Honors, accomplishments piling up for young URI alumna seeking to protect oceans

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Callie Veelenturf with leatherback turtle
Callie Veelenturf ’14 measures sand characteristics at leatherback turtle nest in Africa. Photo courtesy of Callie Veelenturf

KINGSTON, R.I. – June 25, 2019 – Callie Veelenturf has had a remarkable five years since graduating from the University of Rhode Island in 2014 with a degree in marine biology.

She worked in Costa Rica and St. Kitts to protect rare sea turtles, earned a master’s degree at Purdue University while studying the effect of climate change on sea turtle reproduction in West Africa, published her first scientific journal article, traveled in a deep-sea vehicle 700 feet below the ocean surface as part of a shark research expedition, worked for the Turtle Island Restoration Network in California, and won a photography contest sponsored by the journal Nature.

Her early-career accomplishments don’t end there. In just the last year, she was named a National Geographic Explorer and a fellow of The Explorers Club, spoke at the United Nations on behalf of Youth for Wildlife Conservation, and started her own non-profit organization, The Leatherback Project.

Callie Veelenturf
Callie Veelenturf speaks on behalf of Youth for Wildlife Conservation at the United Nations’ World Wildlife Day in March. Photo courtesy of Callie Veelenturf

It’s been a whirlwind, said Veelenturf, a native of Norfolk, Massachusetts, with so much happening so quickly that she can’t quite believe it all.

At the United Nations in March, she spoke about the role of youth in wildlife conservation, using her own experiences as an example.

“I spoke about how it’s our job, as youth, to bring a lack of complacency and a sense of urgency to the table, to raise our voices and be boots-on-the-ground daring to go to remote places to implement conservation strategies,” she said. “If there could be more connectedness between experienced delegates at the U.N. and youth on the ground executing conservation strategies, our efforts would be more successful in the long run.”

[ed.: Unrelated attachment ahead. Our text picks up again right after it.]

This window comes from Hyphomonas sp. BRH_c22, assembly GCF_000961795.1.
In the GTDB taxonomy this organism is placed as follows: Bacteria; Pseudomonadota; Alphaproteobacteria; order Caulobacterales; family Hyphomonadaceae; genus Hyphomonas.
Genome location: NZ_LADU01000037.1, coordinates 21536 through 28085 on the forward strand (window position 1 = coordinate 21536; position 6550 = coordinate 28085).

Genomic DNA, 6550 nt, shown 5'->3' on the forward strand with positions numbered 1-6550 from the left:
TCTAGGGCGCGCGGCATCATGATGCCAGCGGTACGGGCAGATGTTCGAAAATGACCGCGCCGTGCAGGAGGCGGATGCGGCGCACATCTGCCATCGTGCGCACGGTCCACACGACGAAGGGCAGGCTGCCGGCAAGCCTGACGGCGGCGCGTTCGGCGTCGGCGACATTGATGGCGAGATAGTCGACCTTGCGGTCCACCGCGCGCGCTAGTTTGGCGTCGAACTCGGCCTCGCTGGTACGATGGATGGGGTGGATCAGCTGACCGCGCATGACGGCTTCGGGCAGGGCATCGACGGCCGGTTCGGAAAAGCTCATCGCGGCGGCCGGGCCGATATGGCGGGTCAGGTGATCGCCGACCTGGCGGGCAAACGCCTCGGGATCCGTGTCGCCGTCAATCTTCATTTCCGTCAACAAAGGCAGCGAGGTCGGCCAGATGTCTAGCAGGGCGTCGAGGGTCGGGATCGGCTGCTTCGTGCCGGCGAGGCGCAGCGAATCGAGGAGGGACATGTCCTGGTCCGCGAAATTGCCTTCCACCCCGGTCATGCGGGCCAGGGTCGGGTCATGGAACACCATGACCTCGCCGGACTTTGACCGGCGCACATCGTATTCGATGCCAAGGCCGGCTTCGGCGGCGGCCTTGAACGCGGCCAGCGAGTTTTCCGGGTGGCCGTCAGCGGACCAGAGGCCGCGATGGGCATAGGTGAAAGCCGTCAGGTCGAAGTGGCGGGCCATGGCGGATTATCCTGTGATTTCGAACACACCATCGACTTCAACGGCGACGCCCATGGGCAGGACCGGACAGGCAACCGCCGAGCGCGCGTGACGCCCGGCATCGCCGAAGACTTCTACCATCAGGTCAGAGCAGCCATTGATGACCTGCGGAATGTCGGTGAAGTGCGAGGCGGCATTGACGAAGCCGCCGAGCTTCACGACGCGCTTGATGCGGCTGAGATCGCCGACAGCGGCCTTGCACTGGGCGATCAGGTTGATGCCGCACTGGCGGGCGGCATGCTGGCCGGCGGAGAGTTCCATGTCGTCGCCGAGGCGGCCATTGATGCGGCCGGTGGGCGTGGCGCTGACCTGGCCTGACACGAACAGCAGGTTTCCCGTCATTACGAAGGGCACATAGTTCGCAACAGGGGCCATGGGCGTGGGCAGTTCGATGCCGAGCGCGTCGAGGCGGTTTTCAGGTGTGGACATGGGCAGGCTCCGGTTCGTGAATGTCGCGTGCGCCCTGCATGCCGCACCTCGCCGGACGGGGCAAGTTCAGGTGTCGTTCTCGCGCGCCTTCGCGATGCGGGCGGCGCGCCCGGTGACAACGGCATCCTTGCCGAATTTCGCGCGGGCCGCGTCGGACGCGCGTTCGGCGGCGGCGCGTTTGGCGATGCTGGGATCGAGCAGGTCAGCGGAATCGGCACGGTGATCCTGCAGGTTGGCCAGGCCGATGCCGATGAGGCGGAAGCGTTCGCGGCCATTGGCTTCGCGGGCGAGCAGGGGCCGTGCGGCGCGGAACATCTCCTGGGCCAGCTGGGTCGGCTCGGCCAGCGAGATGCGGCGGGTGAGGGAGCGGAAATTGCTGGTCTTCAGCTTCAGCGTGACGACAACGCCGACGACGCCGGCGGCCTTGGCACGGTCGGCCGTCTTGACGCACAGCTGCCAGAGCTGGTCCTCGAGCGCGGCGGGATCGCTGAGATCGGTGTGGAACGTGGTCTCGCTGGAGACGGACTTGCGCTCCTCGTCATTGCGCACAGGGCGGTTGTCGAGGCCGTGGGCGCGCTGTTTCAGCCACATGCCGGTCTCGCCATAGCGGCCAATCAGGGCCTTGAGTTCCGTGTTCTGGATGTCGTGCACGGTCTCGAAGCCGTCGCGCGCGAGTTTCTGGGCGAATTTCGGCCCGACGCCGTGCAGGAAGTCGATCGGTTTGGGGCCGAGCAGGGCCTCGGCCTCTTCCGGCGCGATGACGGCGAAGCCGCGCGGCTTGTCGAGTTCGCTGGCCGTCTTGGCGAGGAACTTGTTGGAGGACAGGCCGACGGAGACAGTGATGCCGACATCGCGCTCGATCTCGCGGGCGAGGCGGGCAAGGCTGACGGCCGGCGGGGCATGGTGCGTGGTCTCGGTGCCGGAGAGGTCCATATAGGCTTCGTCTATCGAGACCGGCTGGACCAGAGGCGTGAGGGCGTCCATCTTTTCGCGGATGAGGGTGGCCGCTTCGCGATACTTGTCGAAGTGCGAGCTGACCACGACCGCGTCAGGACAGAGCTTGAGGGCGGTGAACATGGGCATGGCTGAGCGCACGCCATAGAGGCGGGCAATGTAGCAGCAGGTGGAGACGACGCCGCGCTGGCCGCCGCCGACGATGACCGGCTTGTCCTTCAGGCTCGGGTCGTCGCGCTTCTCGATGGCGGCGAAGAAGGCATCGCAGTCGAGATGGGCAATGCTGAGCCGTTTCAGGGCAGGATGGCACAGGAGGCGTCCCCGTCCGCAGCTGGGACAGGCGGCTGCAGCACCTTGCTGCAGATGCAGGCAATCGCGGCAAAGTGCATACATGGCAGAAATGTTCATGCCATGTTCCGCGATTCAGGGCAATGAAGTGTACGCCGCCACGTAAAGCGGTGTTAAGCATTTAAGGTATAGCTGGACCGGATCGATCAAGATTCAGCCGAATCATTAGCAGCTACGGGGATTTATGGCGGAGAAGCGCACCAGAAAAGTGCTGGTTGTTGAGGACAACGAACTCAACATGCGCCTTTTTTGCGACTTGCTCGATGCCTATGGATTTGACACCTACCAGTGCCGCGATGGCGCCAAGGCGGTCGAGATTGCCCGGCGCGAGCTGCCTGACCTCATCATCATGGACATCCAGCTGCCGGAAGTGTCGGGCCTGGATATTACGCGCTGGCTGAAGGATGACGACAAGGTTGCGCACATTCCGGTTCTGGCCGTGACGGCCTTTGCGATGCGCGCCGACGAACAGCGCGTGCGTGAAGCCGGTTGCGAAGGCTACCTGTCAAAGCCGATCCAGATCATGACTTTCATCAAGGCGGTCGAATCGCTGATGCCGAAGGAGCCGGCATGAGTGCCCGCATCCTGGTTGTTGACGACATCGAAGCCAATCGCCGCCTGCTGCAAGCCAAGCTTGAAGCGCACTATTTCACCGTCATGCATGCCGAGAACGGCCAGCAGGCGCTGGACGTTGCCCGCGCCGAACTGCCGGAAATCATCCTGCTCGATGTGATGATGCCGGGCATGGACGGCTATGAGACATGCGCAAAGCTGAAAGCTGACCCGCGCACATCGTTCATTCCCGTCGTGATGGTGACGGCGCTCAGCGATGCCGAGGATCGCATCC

The speaking opportunity arose when Youth for Wildlife Conservation asked her to be an ambassador for the organization and to speak during the U.N.’s World Wildlife Day.

“Based on my experiences in marine conservation, they felt that what I would have to say would be powerful,” she said.

The day before she received the invitation to speak at the U.N., Veelenturf got another important email, this one from the National Geographic Society approving her research grant and naming her to the list of the group’s distinguished explorers. The honor includes special grant opportunities, access to National Geographic Society classes, a free remotely-operated underwater vehicle for use in her research, and the chance to have her work featured in National Geographic magazine.

“Outwardly, it means that National Geographic thinks I’m someone who exemplifies the values of science, investigation and purposeful exploration, with a commitment to share those values with the public,” she said. “It means the world to me. I grew up with that magazine on my coffee table, so to become part of that community and earn their support is a great honor.”

Veelenturf became interested in sea turtle conservation after snorkeling on a coral reef in Hawaii as a high school student. When a large shadow approached, she turned to see a 400-pound green sea turtle swim within a few feet and stare at her.

“It looked into my eyes – and into my soul – and I knew immediately that I wanted to study marine biology and especially sea turtles,” she said.

Her more recent sea turtle work led to her formation of The Leatherback Project, with the objective of conserving leatherback turtles around the globe through community outreach and research. Her first step is to create a photo identification database of the endangered turtles so researchers, fishermen and the public will be able to participate in identifying individual turtles, which will help understand their populations and movements.

Despite her very busy year, Veelenturf isn’t slowing down. She is traveling to Colombia later this month to participate in a shark tagging research expedition and speak with community leaders about protecting sea turtles on local beaches. Next fall she will begin a five-month project in Panama searching for new sea turtle nesting beaches, investigating fisheries bycatch and the human use of turtles, and working to educate area residents about the threats the turtles face.

“Now is the time for taking action,” she said. “I want to be able to look back and know that I did everything that I could while I had the chance.”